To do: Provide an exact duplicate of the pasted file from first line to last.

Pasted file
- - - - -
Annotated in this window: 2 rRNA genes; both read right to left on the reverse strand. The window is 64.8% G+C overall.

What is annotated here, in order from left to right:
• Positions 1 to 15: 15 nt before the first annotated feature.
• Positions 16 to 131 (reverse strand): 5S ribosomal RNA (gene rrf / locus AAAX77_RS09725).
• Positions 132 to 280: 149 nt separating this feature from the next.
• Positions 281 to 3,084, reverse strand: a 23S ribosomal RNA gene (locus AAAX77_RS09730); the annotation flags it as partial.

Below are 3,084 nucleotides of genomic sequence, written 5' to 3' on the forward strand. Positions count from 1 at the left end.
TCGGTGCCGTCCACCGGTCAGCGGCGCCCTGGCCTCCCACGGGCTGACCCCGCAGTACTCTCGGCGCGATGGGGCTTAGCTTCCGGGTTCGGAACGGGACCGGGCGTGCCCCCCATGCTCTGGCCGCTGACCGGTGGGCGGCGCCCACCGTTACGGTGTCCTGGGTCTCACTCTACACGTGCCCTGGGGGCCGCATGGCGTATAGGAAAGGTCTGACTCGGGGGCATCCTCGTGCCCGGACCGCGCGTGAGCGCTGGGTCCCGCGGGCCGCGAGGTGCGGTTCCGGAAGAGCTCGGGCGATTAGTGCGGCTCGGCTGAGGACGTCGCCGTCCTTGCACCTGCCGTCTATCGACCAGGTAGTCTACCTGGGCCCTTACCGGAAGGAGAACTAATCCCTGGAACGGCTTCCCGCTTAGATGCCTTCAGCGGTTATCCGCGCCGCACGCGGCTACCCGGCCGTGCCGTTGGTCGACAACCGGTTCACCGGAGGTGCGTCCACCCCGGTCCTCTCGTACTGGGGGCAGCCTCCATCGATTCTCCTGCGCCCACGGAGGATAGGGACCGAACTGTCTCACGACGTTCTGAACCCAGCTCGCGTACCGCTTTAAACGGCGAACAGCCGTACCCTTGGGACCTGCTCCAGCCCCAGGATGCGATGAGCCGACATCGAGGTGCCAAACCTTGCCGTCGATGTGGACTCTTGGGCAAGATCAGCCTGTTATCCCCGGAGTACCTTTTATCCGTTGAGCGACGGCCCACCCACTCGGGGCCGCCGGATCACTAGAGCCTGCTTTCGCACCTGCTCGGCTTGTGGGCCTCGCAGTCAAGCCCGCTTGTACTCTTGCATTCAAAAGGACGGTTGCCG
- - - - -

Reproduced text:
Annotated in this window: 2 rRNA genes; both read right to left on the reverse strand. The window is 64.8% G+C overall.

What is annotated here, in order from left to right:
• Positions 1 to 15: 15 nt before the first annotated feature.
• Positions 16 to 131 (reverse strand): 5S ribosomal RNA (gene rrf / locus AAAX77_RS09725).
• Positions 132 to 280: 149 nt separating this feature from the next.
• Positions 281 to 3,084, reverse strand: a 23S ribosomal RNA gene (locus AAAX77_RS09730); the annotation flags it as partial.

Below are 3,084 nucleotides of genomic sequence, written 5' to 3' on the forward strand. Positions count from 1 at the left end.
TCGGTGCCGTCCACCGGTCAGCGGCGCCCTGGCCTCCCACGGGCTGACCCCGCAGTACTCTCGGCGCGATGGGGCTTAGCTTCCGGGTTCGGAACGGGACCGGGCGTGCCCCCCATGCTCTGGCCGCTGACCGGTGGGCGGCGCCCACCGTTACGGTGTCCTGGGTCTCACTCTACACGTGCCCTGGGGGCCGCATGGCGTATAGGAAAGGTCTGACTCGGGGGCATCCTCGTGCCCGGACCGCGCGTGAGCGCTGGGTCCCGCGGGCCGCGAGGTGCGGTTCCGGAAGAGCTCGGGCGATTAGTGCGGCTCGGCTGAGGACGTCGCCGTCCTTGCACCTGCCGTCTATCGACCAGGTAGTCTACCTGGGCCCTTACCGGAAGGAGAACTAATCCCTGGAACGGCTTCCCGCTTAGATGCCTTCAGCGGTTATCCGCGCCGCACGCGGCTACCCGGCCGTGCCGTTGGTCGACAACCGGTTCACCGGAGGTGCGTCCACCCCGGTCCTCTCGTACTGGGGGCAGCCTCCATCGATTCTCCTGCGCCCACGGAGGATAGGGACCGAACTGTCTCACGACGTTCTGAACCCAGCTCGCGTACCGCTTTAAACGGCGAACAGCCGTACCCTTGGGACCTGCTCCAGCCCCAGGATGCGATGAGCCGACATCGAGGTGCCAAACCTTGCCGTCGATGTGGACTCTTGGGCAAGATCAGCCTGTTATCCCCGGAGTACCTTTTATCCGTTGAGCGACGGCCCACCCACTCGGGGCCGCCGGATCACTAGAGCCTGCTTTCGCACCTGCTCGGCTTGTGGGCCTCGCAGTCAAGCCCGCTTGTACTCTTGCATTCAAAAGGACGGTTGCCG